How to Understand the Difference Between Translation and Interpretation

Can you speak Chinese?

It’s likely that at various times in your life you need to communicate with a person who does not speak the same language as you. Sometimes you can make yourself understood through simple body language and gesture; you manage to get through the moment and life goes on as usual.

At other times, however, it’s important, if not crucial, that the other person understand your exact meaning. It is helpful, therefore, to know something about the art and science of language to language conversion. Here are a few things you should know:

-The words translation and interpretation are often used interchangeably. Technically, this is incorrect. As a rule, translation is written, whereas interpretation is oral. The exception is interpretation using sign language, which can be thought of as visual.

-Professional translators usually only translate into their native language. This is because the finished document should be error free and grammatically correct. A professional translator must have excellent editing, thinking and writing skills.

-There are two types of professional interpretation (not including sign language). The first is called simultaneous interpretation. The second is called consecutive interpretation.

-In simultaneous interpretation the interpretation is done at the same time a speaker is speaking. A good example of this is a speech at the United Nations. Because of the demands of this type of work, simultaneous interpreters often work in pairs or teams.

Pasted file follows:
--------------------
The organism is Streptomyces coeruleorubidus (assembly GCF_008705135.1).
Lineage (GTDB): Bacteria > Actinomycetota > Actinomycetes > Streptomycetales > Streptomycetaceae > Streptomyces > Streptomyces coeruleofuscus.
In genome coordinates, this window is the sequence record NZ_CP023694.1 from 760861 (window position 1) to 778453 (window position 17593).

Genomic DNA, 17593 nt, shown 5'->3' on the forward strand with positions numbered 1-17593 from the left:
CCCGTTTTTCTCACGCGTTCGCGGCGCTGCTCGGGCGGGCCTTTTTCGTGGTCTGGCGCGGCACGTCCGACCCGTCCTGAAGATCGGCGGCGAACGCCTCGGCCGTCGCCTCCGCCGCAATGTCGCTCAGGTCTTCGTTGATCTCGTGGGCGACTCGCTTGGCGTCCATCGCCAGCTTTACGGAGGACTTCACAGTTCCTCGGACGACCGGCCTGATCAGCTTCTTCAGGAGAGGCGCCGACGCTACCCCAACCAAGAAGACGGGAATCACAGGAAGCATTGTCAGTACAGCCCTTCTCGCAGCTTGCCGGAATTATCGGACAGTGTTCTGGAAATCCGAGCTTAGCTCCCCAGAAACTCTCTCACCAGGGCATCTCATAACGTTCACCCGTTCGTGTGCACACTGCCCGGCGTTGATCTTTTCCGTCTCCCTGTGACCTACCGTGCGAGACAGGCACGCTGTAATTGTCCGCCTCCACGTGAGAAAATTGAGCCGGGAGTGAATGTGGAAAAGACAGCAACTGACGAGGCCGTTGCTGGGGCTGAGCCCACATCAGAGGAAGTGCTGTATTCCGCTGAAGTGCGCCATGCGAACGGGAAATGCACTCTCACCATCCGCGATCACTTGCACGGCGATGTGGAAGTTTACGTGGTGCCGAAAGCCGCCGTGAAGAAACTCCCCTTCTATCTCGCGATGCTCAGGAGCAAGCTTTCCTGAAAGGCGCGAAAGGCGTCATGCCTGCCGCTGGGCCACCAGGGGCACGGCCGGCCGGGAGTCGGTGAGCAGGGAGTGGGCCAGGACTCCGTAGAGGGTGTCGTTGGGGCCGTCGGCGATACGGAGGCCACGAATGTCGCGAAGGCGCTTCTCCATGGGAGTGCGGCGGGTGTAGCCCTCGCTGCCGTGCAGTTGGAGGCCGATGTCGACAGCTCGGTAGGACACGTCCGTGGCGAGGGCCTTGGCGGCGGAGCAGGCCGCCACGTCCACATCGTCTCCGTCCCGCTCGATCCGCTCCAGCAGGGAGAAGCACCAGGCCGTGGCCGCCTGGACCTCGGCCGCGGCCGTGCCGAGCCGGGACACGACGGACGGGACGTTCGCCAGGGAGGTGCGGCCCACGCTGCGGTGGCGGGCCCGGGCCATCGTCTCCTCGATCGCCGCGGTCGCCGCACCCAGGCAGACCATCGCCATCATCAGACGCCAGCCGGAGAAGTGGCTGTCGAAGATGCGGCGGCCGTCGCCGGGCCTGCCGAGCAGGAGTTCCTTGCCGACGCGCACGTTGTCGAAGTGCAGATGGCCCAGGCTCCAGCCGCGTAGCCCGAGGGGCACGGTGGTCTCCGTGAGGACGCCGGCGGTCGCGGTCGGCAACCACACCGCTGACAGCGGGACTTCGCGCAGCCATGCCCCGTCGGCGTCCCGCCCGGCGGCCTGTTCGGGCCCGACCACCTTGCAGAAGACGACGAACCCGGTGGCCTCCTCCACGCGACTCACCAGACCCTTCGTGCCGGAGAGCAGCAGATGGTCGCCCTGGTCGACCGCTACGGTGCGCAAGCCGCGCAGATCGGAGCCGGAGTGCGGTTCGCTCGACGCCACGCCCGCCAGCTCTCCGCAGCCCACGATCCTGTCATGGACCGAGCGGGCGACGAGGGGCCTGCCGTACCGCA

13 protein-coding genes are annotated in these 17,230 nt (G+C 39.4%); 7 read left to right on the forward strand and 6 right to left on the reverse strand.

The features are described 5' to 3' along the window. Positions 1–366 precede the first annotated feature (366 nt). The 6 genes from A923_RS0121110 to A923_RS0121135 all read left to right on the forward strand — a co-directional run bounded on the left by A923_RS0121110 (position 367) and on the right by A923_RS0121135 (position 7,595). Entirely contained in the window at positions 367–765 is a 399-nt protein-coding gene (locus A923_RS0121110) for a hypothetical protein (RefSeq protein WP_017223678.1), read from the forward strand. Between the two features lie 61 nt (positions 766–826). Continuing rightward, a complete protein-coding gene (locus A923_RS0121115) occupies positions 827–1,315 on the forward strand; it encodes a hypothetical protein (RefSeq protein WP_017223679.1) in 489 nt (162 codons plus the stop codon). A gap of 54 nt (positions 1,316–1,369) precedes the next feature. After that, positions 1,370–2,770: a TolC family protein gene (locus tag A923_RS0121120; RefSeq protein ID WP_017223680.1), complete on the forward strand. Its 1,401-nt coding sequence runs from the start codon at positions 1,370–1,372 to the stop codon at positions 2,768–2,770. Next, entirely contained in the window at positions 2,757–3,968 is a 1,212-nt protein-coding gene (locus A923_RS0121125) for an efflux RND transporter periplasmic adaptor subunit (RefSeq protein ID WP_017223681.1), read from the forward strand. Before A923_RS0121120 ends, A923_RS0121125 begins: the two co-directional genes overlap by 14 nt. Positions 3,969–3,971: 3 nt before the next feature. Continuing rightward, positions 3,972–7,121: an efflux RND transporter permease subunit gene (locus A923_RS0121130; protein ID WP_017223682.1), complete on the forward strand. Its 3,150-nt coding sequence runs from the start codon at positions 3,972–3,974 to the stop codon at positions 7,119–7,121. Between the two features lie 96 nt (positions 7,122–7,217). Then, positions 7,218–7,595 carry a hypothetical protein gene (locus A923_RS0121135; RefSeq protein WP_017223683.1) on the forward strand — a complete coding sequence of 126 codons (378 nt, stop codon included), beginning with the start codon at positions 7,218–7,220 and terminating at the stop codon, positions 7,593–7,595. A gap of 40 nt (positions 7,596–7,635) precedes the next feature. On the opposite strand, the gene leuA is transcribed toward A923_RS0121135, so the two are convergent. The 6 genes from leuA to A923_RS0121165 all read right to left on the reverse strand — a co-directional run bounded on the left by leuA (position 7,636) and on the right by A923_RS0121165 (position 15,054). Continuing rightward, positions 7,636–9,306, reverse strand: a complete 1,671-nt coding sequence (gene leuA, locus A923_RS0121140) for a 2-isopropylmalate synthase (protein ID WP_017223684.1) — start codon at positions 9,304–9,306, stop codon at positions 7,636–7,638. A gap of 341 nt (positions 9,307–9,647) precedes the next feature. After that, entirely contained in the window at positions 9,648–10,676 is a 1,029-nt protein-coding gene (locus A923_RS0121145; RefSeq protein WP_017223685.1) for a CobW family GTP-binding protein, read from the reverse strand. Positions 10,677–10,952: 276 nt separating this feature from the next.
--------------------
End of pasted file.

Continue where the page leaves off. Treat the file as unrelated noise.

-In consecutive interpretation, the speaker stops talking periodically to allow time for the interpreter to communicate the meaning to the other party. Quite often, the interpreter will take notes or use some method of shorthand to remember what is being said.

-American Sign Language or ASL is a form of interpretation for deaf and hearing impaired persons. It uses gestures and hand signs to communicate meaning. Although there are some elements of English within ASL, it should be considered a distinct language with it’s own grammar, syntax and even regional dialects.

-Modern translation software is often useful for simple translation purposes, however it should never be relied upon for translation of legal, financial, or business documents, or other works of permanence.

-There are a number of certification agencies for companies and individuals who offer Translation and Interpretation Services. It is a good practice to ask if an agency or individual is certified and by whom.

It has been estimated that there are approximately 6700 different languages in the world. By far, the most common language spoken is Mandarin Chinese, followed by Spanish, English, Hindi/Urdu, and Arabic in approximately that order. On the Internet, the most common language is English, followed by Chinese, Spanish, Japanese and Portuguese.


Author: Ron's Blog

At home in the Global Village.

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